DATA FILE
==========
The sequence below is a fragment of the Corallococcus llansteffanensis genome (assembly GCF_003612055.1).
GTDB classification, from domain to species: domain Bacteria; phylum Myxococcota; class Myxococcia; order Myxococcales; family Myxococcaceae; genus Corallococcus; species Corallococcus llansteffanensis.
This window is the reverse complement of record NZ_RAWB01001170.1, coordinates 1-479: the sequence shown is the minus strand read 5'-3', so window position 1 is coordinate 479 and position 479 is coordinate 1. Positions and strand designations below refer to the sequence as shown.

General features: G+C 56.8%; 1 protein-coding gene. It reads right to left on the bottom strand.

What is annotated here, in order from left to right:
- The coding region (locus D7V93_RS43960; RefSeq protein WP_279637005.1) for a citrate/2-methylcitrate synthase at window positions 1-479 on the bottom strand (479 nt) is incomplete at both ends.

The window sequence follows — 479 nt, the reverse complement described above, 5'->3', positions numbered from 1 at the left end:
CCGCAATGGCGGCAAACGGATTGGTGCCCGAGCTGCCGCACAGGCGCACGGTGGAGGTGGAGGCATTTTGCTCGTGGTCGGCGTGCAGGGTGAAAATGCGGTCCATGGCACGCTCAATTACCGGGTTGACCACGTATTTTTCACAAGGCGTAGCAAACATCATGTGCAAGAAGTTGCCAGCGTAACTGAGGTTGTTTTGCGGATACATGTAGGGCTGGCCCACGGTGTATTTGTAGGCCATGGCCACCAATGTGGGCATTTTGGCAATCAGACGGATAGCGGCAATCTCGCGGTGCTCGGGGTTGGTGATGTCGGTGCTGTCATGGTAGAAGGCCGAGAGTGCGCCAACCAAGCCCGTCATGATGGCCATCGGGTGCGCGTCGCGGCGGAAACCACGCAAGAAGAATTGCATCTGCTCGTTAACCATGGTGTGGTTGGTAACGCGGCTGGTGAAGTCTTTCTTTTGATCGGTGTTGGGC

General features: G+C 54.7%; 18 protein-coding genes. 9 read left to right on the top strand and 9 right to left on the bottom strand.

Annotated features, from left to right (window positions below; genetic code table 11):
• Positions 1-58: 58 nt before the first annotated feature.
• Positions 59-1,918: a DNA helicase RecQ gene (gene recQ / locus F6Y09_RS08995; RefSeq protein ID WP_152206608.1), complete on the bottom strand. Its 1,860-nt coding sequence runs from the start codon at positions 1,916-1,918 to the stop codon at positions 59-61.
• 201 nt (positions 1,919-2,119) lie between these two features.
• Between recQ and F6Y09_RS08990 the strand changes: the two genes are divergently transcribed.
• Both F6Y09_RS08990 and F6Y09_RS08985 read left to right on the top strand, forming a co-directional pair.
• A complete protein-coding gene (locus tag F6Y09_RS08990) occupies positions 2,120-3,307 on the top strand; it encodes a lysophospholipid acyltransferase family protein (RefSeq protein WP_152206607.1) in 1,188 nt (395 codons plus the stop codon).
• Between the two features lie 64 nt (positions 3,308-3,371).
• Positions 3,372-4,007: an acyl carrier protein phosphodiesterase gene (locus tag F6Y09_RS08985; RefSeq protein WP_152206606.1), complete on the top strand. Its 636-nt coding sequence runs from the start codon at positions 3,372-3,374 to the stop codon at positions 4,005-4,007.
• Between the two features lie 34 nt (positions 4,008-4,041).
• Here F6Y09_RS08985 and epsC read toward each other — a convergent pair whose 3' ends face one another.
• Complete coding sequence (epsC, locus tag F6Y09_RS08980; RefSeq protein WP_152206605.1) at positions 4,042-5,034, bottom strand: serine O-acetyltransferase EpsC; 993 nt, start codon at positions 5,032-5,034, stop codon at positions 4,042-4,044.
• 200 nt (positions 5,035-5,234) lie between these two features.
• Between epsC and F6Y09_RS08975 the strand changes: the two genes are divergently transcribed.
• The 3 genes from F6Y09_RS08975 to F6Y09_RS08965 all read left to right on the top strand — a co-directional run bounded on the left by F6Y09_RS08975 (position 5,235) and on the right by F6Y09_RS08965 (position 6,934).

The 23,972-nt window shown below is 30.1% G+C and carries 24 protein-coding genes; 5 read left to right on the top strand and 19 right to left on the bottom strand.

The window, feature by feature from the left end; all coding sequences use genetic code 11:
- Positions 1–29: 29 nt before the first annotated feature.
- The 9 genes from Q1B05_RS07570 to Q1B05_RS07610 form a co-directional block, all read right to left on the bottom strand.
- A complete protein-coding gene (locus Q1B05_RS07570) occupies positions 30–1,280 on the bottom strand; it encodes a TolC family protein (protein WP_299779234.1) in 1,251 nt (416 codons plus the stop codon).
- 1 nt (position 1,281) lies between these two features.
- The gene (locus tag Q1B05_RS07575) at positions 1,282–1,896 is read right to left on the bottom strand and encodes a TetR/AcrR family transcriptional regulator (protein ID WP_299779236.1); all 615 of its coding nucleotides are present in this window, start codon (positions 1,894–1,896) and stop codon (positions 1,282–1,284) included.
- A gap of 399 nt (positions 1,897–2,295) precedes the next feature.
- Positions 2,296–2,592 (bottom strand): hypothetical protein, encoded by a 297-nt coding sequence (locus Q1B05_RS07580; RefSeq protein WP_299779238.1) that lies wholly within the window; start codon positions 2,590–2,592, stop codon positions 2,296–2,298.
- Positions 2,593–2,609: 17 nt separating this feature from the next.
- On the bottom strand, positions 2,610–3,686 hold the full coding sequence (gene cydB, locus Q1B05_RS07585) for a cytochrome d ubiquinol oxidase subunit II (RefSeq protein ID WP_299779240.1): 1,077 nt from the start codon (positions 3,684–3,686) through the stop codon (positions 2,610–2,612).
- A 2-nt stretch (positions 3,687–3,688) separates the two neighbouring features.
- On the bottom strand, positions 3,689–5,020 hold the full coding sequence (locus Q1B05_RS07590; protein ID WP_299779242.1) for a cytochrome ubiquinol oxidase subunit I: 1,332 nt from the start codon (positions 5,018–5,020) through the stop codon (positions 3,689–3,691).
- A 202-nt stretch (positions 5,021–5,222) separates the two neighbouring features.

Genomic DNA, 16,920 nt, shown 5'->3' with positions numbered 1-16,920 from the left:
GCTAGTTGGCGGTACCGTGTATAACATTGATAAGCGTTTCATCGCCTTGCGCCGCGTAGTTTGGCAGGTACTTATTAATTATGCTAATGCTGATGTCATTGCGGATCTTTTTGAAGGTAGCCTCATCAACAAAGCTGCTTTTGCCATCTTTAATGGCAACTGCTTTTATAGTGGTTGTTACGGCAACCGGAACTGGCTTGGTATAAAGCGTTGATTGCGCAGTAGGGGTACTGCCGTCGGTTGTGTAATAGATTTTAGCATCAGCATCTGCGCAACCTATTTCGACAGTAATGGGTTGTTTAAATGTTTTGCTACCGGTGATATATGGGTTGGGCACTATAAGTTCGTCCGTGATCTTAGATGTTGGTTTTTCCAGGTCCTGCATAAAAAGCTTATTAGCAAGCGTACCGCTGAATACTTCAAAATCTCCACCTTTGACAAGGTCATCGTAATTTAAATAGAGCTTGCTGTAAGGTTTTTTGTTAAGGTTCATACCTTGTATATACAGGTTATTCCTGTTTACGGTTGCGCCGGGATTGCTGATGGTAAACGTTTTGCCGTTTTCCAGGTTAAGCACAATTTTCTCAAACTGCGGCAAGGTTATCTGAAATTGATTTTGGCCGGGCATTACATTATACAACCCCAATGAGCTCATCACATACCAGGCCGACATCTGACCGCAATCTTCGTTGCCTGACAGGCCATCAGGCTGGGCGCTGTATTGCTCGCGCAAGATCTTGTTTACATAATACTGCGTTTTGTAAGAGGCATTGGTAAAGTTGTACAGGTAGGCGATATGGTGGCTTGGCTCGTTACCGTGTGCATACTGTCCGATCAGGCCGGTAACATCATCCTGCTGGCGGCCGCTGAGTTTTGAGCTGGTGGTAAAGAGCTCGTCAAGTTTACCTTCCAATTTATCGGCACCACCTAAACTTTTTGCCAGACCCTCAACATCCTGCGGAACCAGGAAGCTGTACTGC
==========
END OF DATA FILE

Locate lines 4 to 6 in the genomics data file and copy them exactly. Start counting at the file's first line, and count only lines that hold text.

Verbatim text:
General features: G+C 56.8%; 1 protein-coding gene. It reads right to left on the bottom strand.

What is annotated here, in order from left to right:
- The coding region (locus D7V93_RS43960; RefSeq protein WP_279637005.1) for a citrate/2-methylcitrate synthase at window positions 1-479 on the bottom strand (479 nt) is incomplete at both ends.